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African Union Hails Military Offensive Against Boko Haram

  • Peter Clottey

Chadian soldiers gathered near the Nigerian town of Gamboru, just across the border from Cameroon, to conduct cleanup operations after retaking the town from Boko Haram militants, Feb. 1, 2015.

Chadian soldiers gathered near the Nigerian town of Gamboru, just across the border from Cameroon, to conduct cleanup operations after retaking the town from Boko Haram militants, Feb. 1, 2015.

The deputy chairman of the African Union (AU) Commission has commended the efforts of Nigeria, Chad and Cameroon in their joint military offensive against the Nigeria-based Islamist militant group Boko Haram.

Officials say Chadian forces crossed into Nigeria to attack the militants with support from the Nigerian army and air force.

Erastus Mwencha said the AU is seeking the approval of the United Nations Security Council for a proposed standby force to help fight Boko Haram militants.

At a recent summit in Ethiopia, African heads of state and government decided to establish a standby army comprising 7,500 troops to help West and Central African countries currently battling Boko Haram.

“Next week this resolution is to be presented to the UN Security Council [which] ultimately must endorse such a move. But from the African Union that decision has already been made. So we are waiting for the UN to also take a similar decision,” said Mwencha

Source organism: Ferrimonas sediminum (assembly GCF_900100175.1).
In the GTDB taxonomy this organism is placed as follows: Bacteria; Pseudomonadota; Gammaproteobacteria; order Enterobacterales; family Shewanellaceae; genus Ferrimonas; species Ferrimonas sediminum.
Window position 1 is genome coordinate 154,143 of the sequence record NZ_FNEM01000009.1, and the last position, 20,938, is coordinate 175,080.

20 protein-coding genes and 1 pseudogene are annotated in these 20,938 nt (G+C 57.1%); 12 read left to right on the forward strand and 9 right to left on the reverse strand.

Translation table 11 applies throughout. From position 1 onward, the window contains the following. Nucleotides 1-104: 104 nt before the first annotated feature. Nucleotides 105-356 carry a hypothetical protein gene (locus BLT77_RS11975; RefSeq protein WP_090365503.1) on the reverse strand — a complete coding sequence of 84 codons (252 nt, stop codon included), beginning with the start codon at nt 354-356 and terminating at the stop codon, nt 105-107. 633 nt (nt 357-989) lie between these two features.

He said the military offensive against Boko Haram is in line with the agreement reached by African leaders.

“We want to commend the effort because Boko Haram has been a huge menace. You know what they have done in terms of killing people, taking hostages, all sorts of crimes and, of course, Africa decided that this must be dealt with decisively,” said Mwencha.

Some security analysts questioned how the AU will fund a standby force to fight Boko Haram.

But, Mwencha said the African leaders discussed measures to help raise funds to support the yet-to-be established force.

“One of the things that was discussed at the summit is how to continue to mobilize resources within the continent and that would of course be gradual,” he said. “Ultimately, really, security [is] the responsibility of the UN Security Council. We hope that the UN Security Council in the end will continue to give support through the UN system.”

“But, Africa is also looking at other aspects because we put men and women with boots on the ground and countries also give a lot of support…International support is very much welcome, and we will continue to look forward [to that],” Mwencha added.

He expressed the African Union’s condolences to the families of the victims of the Boko Haram attacks in Nigeria and Cameroon.

Mwencha said the AU is committed to combating the security threat posed by Boko Haram.

“As a continent we cannot allow this [violence] to happen because it is puling Africa backwards in terms of affecting investments [and] in terms of many socio-economic challenges that these militants cost the continent,” he said.

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